We Don’t “Do” Positive Affirmations in Our House

By Guest Writer: Melissa Ann Dimick Waller

Recently, my 9 year old son walked up to me and told me about the “pressure” he was feeling during the day. The pressure of needing to be good enough, the pressure of needing to be smart enough, the pressure of needing to be kind enough, fun enough, happy enough, loved enough, proud enough, capable enough. When we started diving into this idea of “pressure” I suddenly realized my sweet 9 year old was feeling anxiety.

Together, my son and I started exploring what to do to squash this pressure. We discussed the theory of a fist. Often, pressure or anxiety feels like a hand that grabs hold of you and won’t let go. Sometimes it feels like a hand grabs your heart and begins to squeeze. Sometimes it feels like a fist stuck in your throat and you can’t swallow. Sometimes it feels like a fist punched you in the face and you can’t relax your mouth. Sometimes it feel like the fist punched you in the gut. Pressure can take on many, many forms but it usually revolves around this fist.

We talked about this fist and how many fingers it has. Five. What are 5 truths that you know about yourself? Each truth has the power to make one of the fingers relax and lets you get out of the grasp of this hand. My son started to list off things he knew to be true about himself.

“I am smart. I am good at school. I am fun to be around. I will do my best. I am strong.”

That was when I realized. Positive affirmations were not helping my son. In fact, they were hurting him.

It is great to think about yourself as strong. As capable. As fun. As good at school.

But what happens WHEN (not if) life kicks you in the face? What happens when you are laying on your dirty bathroom floor, unable to move because you are suffering so badly for post-partum anxiety that the thought of looking at your other children makes you want to vomit? What happens when your family member comes to you and tells you that they have cancer and are living on borrowed time? What happens when you don’t have money in your account and hungry kids and shoes with holes in them? What happens when the person you have given your life and soul to looks you in the face and tells you that they don’t love you anymore?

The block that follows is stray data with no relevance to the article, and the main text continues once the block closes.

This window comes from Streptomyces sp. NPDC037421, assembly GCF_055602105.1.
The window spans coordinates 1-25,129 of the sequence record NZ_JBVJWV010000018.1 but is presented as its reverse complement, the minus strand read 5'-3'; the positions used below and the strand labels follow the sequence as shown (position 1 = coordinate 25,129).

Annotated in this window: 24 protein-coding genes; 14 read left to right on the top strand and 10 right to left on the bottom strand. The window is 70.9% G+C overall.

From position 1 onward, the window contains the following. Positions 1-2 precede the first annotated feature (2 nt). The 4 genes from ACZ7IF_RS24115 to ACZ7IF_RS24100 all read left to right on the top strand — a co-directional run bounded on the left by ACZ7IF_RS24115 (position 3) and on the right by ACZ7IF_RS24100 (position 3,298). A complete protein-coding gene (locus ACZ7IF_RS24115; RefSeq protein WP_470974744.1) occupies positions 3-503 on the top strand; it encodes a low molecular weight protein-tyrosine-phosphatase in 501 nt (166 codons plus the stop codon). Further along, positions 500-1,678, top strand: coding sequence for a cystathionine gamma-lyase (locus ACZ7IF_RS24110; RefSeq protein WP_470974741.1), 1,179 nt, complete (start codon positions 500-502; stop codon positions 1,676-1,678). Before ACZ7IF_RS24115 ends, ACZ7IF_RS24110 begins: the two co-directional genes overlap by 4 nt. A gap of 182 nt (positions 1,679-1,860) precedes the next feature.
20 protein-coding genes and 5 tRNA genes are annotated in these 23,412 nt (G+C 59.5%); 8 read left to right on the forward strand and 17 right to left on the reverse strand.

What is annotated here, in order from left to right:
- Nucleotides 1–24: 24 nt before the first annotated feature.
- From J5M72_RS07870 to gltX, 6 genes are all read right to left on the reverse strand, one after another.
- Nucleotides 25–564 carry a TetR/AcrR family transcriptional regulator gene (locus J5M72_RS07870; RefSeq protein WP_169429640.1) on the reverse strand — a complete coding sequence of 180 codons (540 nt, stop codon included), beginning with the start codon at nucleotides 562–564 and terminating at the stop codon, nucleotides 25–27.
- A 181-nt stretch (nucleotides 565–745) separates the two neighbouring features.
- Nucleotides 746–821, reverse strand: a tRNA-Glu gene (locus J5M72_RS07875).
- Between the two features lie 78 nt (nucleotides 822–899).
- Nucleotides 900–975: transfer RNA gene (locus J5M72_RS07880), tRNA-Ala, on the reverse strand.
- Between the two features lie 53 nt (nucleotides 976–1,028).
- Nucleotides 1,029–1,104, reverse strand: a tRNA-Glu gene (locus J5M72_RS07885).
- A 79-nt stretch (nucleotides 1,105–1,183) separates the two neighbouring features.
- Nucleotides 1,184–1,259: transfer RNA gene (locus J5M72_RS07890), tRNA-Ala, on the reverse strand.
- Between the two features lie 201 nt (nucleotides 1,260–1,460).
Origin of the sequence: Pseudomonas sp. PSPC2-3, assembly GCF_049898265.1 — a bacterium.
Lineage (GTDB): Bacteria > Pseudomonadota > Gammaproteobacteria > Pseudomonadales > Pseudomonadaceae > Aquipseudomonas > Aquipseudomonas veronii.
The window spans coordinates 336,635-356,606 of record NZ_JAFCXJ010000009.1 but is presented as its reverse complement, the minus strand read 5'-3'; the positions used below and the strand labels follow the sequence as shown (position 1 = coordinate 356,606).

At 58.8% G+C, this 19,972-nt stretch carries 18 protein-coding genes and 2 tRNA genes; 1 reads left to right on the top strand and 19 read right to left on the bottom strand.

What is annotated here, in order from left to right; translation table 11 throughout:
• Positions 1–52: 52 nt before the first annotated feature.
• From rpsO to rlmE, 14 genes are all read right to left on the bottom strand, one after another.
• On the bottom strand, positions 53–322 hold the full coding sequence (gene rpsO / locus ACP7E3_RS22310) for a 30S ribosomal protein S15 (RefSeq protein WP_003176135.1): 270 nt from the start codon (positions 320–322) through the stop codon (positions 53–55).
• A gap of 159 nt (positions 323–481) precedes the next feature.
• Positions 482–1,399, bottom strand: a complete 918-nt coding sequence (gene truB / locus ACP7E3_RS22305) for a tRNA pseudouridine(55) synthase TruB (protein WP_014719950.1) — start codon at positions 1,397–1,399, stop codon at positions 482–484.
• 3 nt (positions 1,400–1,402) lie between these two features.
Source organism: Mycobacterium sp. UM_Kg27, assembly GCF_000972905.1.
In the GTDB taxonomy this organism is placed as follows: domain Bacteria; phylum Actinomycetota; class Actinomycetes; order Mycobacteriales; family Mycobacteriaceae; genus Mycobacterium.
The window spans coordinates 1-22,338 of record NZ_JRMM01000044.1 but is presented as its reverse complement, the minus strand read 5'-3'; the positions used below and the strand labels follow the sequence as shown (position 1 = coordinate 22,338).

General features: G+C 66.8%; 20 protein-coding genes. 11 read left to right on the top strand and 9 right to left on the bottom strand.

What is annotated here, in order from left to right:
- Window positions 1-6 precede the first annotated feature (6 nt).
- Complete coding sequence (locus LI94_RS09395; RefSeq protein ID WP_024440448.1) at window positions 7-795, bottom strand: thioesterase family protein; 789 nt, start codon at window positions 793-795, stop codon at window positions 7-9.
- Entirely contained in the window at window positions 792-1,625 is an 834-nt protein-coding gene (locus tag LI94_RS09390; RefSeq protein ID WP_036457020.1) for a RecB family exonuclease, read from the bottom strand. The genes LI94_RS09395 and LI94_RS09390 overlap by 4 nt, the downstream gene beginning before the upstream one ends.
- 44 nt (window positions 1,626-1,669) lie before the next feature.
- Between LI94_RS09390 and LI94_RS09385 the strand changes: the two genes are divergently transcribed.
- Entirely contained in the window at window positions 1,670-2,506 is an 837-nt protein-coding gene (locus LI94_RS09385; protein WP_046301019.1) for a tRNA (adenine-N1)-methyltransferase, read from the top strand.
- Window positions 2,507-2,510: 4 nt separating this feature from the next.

What happens when you don’t feel good enough, strong enough, fun enough, good at school, or like you can even take another breath because the hand around your heart is squeezing so hard you can’t even breathe? How are your positive affirmations going to help you then? My son needed 5 things that are true, have always been true and will always be true. And I’ve come to realize, we all need these 5 truths. We all need to know that when there is nowhere else to turn, when there is nowhere else to hide, when we are backed into a dark, scary corner; that there are 5 things about us that are still true. That there are 5 truths that no one can ever take away from you.

Here are my son’s 5 truths:

  1. I am a child of God
  2. Mommy loves me
  3. Daddy loves me
  4. I am a part of this family
  5. I am enough. No matter what person I show up as today, I am enough. If I get no questions right on my math test, I am enough. If I get every single question right, I am still enough. If I feel mean and mad and angry, I am enough. If I am happy and kind, I am enough. I am enough.

None of these truths will ever change, even as the surrounding circumstances around my son change. His personality will change. His interests will change. His life will change. But none of his truths will change. We talk about his truths every day. We discuss how they have been life changing to him and how he no longer feels pressure. We don’t “do” positive affirmations in this house. We do truths.


The Parable of the Pee